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Der Misanthrop (The Misanthrope)

Der Misanthrop (The Misanthrope)
signed and dated 'Klapheck 73' (on the reverse)
oil on canvas
23 5/8 x 31 5/8in. (60 x 80.3cm.)
Painted in 1973
The Artist.
Galerie Bayeler, Basel.
Galerie Maeght, Paris.
Private Collection, Switzerland.
Galerie Utermann, Dortmund.
Acquired from the above by the present owner.
Paris, Centre National d’Art Contemporain, Hyperréalistes américains / réalistes européens, 1974 (illustrated, unpaged). This exhibition later travelled to Rotterdam, Museum Boijmans Van Beuningen, Kijken naar de Werkelijkheid.
Rotterdam, Museum Boijmans Van Beuningen, Konrad Klapheck, 1974-1975, p. 186, no. 83 (illustrated, p. 187). This exhibition later travelled to Brussels, Palais des Beaux-Arts and Dusseldorf, Städtische Kunsthalle.
Basel, Galerie Beyeler, Konrad Klapheck, 1976, no. 21 (illustrated, unpaged).
Paris, Galerie Maeght, Konrad Klapheck, 1980, no. 18 (illustrated, unpaged).
Hamburg, Kunsthalle, Konrad Klapheck: Retrospektive 1955-1985, 1985, p. 116, no. 42 (illustrated, p. 117). This exhibition later travelled to Tubingen, Kunsthalle and Munich, Staatsgalerie Moderner Kunst.
London, White Cube Bermondsey, The Real: Three Propositions, 2019.
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Lot Essay

Widely exhibited since its creation—including in two major travelling retrospectives of the artist’s work in 1974 and 1985—Der Misanthrop (The Misanthrope) (1973) is a powerful and witty example of Konrad Klapheck’s ‘machine pictures.’ Combining elements of Surrealism, Hyperrealism and Pop, Klapheck depicts a putty-coloured Swiss Army knife, tools unfurled, against a blank cream background. Its gleaming blades, bottle-opener and corkscrew are picked out in varied hues of blue-grey and gold-tinted metal, each casting a distinct shadow. The object has an alien, anthropomorphic presence; its winking screw-heads and gaping slots conspire to echo a human grimace.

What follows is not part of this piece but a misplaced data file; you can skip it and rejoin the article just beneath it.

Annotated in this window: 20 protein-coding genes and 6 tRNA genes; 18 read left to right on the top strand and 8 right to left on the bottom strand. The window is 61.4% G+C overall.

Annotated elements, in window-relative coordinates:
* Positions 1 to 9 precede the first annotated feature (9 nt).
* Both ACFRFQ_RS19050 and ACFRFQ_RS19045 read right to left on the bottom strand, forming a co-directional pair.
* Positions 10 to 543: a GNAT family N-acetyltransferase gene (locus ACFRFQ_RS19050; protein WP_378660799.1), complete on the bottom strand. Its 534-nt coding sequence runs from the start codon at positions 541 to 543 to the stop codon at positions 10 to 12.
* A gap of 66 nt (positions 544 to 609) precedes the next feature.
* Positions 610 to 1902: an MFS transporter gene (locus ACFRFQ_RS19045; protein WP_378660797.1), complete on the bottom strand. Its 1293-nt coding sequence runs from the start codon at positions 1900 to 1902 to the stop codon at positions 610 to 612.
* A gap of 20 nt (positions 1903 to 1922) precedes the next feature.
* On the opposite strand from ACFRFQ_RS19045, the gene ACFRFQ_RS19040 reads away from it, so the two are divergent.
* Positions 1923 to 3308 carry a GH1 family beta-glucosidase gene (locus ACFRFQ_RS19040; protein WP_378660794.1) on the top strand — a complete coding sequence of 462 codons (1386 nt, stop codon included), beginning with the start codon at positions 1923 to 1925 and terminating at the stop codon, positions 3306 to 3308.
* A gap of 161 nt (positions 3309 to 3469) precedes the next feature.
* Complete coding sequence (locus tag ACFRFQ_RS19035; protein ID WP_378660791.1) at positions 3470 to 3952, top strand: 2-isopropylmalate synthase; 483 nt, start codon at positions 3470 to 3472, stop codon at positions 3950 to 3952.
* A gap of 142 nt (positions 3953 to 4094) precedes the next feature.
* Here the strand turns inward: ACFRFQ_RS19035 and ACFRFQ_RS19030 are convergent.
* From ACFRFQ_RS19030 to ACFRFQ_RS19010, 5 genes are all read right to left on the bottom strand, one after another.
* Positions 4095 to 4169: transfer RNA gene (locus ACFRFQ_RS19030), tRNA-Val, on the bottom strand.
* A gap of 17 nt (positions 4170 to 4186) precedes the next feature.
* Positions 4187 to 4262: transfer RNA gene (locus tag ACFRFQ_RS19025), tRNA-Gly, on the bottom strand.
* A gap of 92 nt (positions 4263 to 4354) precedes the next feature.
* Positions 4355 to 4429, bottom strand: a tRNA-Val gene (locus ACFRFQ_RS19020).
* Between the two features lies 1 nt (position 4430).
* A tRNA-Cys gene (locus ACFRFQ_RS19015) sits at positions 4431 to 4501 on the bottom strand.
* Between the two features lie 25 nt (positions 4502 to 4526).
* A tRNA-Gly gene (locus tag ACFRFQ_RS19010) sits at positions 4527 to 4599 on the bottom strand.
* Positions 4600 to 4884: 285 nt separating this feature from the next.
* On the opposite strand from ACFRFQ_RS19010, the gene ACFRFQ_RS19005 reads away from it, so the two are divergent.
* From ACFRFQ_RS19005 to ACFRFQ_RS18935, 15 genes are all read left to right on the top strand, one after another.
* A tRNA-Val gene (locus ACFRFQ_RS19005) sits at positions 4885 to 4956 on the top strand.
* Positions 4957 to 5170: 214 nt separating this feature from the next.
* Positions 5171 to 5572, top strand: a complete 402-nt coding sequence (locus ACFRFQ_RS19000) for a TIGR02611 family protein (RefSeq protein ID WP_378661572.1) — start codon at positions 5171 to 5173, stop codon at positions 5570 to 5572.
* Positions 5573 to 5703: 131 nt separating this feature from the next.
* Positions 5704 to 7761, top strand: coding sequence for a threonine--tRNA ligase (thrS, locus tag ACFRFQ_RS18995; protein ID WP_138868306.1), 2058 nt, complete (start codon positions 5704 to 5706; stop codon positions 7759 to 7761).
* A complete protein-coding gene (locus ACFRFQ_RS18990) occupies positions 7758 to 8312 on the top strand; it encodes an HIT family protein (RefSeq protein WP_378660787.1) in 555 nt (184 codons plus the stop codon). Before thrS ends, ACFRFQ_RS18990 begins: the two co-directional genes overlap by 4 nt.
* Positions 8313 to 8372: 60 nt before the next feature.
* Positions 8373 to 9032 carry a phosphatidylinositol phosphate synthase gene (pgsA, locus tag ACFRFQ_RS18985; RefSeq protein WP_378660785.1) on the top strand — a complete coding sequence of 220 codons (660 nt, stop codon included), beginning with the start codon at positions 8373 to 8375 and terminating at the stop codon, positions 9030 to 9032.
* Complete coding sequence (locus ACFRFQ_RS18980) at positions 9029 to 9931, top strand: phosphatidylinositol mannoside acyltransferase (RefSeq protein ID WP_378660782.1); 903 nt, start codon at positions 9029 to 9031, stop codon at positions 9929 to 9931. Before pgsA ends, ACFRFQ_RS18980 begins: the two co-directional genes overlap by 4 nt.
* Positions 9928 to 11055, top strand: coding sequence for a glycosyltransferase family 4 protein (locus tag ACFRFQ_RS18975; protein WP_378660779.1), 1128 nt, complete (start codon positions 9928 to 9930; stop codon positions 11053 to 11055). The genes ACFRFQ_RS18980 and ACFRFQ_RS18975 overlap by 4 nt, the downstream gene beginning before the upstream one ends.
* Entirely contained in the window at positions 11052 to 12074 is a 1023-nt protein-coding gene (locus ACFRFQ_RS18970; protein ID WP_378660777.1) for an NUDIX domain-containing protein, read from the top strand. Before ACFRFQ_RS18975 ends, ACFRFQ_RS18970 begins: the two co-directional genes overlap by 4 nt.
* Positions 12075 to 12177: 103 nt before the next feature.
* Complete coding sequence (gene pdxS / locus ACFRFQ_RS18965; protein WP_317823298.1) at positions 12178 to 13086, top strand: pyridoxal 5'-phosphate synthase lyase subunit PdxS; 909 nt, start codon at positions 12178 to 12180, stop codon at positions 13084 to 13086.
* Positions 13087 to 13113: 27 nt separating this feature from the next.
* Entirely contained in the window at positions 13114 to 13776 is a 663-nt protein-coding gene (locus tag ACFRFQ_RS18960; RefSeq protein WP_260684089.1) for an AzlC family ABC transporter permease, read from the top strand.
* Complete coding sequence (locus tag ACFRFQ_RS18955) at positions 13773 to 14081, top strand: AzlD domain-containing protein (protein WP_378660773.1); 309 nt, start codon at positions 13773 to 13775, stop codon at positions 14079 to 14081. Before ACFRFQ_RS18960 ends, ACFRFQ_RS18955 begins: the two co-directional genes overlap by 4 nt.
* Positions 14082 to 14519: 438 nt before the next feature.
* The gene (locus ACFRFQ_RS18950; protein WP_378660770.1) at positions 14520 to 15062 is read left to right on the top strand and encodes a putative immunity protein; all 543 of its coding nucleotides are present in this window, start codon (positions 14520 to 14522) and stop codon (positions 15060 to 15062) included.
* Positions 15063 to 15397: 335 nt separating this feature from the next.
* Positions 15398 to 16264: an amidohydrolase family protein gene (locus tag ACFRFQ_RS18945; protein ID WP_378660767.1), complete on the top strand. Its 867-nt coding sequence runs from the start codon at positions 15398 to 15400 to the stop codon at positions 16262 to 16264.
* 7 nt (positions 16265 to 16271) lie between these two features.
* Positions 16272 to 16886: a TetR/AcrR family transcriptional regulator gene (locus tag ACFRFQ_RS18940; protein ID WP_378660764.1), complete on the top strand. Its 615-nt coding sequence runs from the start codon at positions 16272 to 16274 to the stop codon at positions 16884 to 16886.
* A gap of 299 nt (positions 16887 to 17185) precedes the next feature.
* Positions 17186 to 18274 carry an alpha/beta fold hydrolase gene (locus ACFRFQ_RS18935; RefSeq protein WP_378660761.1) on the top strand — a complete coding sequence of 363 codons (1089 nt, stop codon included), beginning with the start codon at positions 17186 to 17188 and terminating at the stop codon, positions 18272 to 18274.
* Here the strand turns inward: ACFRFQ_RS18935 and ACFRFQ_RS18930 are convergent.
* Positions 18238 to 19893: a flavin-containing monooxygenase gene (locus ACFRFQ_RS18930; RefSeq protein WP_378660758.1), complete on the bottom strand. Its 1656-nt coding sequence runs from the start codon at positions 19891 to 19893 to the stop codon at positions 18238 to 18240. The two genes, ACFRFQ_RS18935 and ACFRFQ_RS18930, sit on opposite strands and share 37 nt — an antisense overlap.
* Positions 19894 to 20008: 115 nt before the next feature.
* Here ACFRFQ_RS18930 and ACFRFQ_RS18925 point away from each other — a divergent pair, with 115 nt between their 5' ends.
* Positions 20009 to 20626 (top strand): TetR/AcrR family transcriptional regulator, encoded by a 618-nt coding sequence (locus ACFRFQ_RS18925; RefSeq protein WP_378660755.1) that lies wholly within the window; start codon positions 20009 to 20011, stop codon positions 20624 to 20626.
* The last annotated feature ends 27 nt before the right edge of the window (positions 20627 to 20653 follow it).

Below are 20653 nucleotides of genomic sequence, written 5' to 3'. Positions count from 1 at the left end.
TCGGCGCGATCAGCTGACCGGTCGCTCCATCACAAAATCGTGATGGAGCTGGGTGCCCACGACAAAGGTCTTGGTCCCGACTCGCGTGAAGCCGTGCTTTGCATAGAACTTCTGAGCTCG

Klapheck, born in Düsseldorf in 1935, was studying painting at the city’s Kunstakademie in the mid-1950s when he acquired a typewriter. He resolved to paint it in as exacting and careful a style as possible—an antidote to the Tachiste tendencies of the time, which he saw as lazy and imprecise. The resulting work, Schreibmaschine (Typewriter) (1955), set the blueprint for an intensely focused practice. His subject matter would go on to consist almost entirely of everyday ‘machines’, including taps, telephones, irons and hairdryers, depicted in crisp, graphic and monumental style. Removed from their domestic context, these mundane objects verge on the sublime; Klapheck gives them a new identity, often naming them with personified masculine or feminine pronouns.

Klapheck’s visions owe a formal debt to the sharp realism of German Neue Sachlichkeit painters like Otto Dix and Christian Schad; they echo the metamorphic, erotically-charged objects of Marcel Duchamp and René Magritte; they share in the symbolic power of Pop, isolating items in space like Ed Ruscha’s enigmatic word paintings. But Klapheck’s approach was also deeply idiosyncratic. Far from neutral in attitude, he used his mechanical objects to explore personal, emotional and metaphysical themes, which were often underlined by their characterful titles. As ‘misanthrope’, the present work’s pen-knife looks amusingly defensive, brandishing his sharp blades at anyone who would dare come close.

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